LONDON (AP) – Police around the southern English coastal town of Bournemouth urged people to stay away on Thursday as thousands defied the coronavirus social remote control rules and flocked to the local beaches on what was the hottest day of the year so far in the UK.
A “major incident” has been declared for the largely rural area, which in most places can only be traveled by car over narrow lanes. This gives local authorities and emergency services additional powers to address the issue.
Bournemouth, Christchurch and Poole City Council said the services were “completely congested” when people searched the shrine of the coast on a day that meteorologists confirmed as the hottest of 2020. The mercury hit 33.3 C (about 92 F) at London’s Heathrow Airport.
Additional police patrols have been put in place and security has been put in place to protect waste collectors, who, according to the municipality, have faced “widespread abuse and intimidation” when emptying overflowing bins. Roads that were jammed until the early hours now have signs telling people the area is full, the municipality said.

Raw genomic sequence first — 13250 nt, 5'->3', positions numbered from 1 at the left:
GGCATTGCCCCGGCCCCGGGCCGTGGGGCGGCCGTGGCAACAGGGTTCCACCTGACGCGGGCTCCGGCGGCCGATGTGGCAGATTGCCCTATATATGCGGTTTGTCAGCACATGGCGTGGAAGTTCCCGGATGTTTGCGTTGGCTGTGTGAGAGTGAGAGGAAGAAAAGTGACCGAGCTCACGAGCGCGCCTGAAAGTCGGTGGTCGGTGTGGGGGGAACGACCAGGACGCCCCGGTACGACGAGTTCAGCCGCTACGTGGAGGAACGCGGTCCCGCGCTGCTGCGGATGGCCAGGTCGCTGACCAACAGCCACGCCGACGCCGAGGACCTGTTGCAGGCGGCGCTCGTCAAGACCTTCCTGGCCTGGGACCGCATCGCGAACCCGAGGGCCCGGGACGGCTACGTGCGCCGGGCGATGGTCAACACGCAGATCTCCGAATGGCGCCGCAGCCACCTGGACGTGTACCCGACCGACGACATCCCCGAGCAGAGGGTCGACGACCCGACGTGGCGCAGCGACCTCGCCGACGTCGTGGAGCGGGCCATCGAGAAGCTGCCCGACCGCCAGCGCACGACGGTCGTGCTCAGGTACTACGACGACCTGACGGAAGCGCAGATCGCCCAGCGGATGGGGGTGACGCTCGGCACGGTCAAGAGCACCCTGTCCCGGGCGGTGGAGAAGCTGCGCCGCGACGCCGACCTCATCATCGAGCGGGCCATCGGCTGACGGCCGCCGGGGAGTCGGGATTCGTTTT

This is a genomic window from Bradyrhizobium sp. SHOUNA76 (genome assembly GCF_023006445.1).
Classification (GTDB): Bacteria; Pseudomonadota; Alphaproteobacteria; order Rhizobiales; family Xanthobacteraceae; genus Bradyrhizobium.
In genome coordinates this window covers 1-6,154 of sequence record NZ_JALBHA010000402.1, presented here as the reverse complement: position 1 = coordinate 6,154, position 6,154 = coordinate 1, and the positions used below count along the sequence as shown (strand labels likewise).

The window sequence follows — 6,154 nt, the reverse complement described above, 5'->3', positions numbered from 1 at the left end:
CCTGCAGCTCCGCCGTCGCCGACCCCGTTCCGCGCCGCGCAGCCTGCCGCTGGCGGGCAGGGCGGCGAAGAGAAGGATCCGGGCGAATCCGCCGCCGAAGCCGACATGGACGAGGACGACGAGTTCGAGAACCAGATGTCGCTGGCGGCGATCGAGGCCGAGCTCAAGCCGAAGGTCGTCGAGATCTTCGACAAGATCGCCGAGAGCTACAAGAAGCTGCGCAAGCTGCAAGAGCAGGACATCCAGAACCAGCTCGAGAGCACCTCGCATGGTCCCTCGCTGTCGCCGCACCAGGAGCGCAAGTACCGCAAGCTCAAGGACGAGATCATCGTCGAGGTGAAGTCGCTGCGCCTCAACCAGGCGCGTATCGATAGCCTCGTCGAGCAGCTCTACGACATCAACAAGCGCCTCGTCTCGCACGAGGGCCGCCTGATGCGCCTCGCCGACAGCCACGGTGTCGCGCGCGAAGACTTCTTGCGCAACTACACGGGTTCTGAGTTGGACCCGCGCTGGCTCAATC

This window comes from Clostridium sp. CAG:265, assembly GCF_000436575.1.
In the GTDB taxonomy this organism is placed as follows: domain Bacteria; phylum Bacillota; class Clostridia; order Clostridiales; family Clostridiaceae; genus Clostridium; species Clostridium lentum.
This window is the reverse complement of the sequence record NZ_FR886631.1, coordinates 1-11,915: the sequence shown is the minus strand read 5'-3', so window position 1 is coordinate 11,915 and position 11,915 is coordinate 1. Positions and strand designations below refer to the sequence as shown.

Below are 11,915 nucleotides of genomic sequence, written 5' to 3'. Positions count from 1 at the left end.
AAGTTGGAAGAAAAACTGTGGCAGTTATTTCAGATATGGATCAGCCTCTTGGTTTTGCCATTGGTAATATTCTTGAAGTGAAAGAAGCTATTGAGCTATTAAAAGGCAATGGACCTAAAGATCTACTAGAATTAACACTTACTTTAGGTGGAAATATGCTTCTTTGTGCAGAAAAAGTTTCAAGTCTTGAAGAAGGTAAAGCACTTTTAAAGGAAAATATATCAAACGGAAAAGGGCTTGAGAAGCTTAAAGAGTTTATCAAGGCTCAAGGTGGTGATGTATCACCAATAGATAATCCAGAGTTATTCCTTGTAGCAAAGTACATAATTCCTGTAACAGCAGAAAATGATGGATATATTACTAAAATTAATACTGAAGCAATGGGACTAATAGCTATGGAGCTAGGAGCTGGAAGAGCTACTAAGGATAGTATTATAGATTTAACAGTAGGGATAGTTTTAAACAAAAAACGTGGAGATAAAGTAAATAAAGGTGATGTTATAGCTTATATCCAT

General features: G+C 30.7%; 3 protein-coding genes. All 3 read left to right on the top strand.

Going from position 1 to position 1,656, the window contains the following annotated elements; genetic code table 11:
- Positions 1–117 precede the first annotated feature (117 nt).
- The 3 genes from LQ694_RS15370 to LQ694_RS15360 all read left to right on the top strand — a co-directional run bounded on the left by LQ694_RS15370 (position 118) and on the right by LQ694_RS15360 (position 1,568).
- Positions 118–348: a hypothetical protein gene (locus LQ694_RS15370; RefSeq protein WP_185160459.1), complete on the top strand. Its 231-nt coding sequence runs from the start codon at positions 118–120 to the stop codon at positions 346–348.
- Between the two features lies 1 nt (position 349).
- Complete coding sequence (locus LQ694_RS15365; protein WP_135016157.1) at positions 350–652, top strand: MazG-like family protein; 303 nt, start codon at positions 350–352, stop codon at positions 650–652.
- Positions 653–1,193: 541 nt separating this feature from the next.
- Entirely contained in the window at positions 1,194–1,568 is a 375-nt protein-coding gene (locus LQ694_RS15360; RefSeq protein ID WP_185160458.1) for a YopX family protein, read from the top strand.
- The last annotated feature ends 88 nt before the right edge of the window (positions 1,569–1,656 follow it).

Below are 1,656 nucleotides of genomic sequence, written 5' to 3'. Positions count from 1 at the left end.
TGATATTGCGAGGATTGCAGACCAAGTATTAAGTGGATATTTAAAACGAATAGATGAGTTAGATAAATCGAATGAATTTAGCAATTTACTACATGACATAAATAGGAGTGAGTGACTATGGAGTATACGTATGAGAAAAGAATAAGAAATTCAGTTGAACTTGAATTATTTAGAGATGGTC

Council leader Vikki Slade said she was “absolutely appalled” at the scenes on the beaches – particularly in Bournemouth and Sandbanks for the past two days.
“The irresponsible behavior and actions of so many people is just shocking and our services have gone to great lengths to protect everyone,” she said. “We now have no choice but to report a major incident and initiate an emergency.”
Prime Minister Boris Johnson announced earlier this week that some of the lockdown restrictions will be eased from July 4, including allowing pubs and restaurants to open their doors. He also effectively announced that the two-meter (6.5 feet) social distance rule will be reduced to one meter (about three feet) from that date, a measure largely aimed at strengthening businesses.
The relaxation has received a lot of criticism, not least because the UK continues to register relatively many new coronavirus infections and deaths. On Thursday, the government said another 149 people who tested positive for the virus had died, with a total of 43,230, by far the highest in Europe.
“It is clear that we are still in a public health crisis and such a large number of people who migrate to a particular area are putting further pressure on the emergency services,” said Sam de Reya, Dorset police.
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